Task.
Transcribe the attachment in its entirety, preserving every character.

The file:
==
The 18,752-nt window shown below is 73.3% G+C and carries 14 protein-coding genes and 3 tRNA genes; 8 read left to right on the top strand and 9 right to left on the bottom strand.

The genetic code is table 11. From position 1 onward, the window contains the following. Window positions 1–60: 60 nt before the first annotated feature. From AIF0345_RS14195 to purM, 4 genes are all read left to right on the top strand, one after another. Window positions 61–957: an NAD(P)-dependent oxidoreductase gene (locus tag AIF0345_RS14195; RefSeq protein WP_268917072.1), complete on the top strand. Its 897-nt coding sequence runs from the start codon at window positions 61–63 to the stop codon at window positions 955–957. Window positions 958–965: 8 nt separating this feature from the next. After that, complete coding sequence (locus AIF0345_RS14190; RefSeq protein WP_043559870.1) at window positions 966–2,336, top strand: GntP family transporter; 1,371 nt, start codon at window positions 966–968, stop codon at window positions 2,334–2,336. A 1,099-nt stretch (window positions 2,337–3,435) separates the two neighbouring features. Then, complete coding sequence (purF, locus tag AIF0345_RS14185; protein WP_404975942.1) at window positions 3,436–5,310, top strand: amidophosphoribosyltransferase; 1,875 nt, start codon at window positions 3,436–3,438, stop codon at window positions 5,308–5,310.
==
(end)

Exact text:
The 18,752-nt window shown below is 73.3% G+C and carries 14 protein-coding genes and 3 tRNA genes; 8 read left to right on the top strand and 9 right to left on the bottom strand.

The genetic code is table 11. From position 1 onward, the window contains the following. Window positions 1–60: 60 nt before the first annotated feature. From AIF0345_RS14195 to purM, 4 genes are all read left to right on the top strand, one after another. Window positions 61–957: an NAD(P)-dependent oxidoreductase gene (locus tag AIF0345_RS14195; RefSeq protein WP_268917072.1), complete on the top strand. Its 897-nt coding sequence runs from the start codon at window positions 61–63 to the stop codon at window positions 955–957. Window positions 958–965: 8 nt separating this feature from the next. After that, complete coding sequence (locus AIF0345_RS14190; RefSeq protein WP_043559870.1) at window positions 966–2,336, top strand: GntP family transporter; 1,371 nt, start codon at window positions 966–968, stop codon at window positions 2,334–2,336. A 1,099-nt stretch (window positions 2,337–3,435) separates the two neighbouring features. Then, complete coding sequence (purF, locus tag AIF0345_RS14185; protein WP_404975942.1) at window positions 3,436–5,310, top strand: amidophosphoribosyltransferase; 1,875 nt, start codon at window positions 3,436–3,438, stop codon at window positions 5,308–5,310.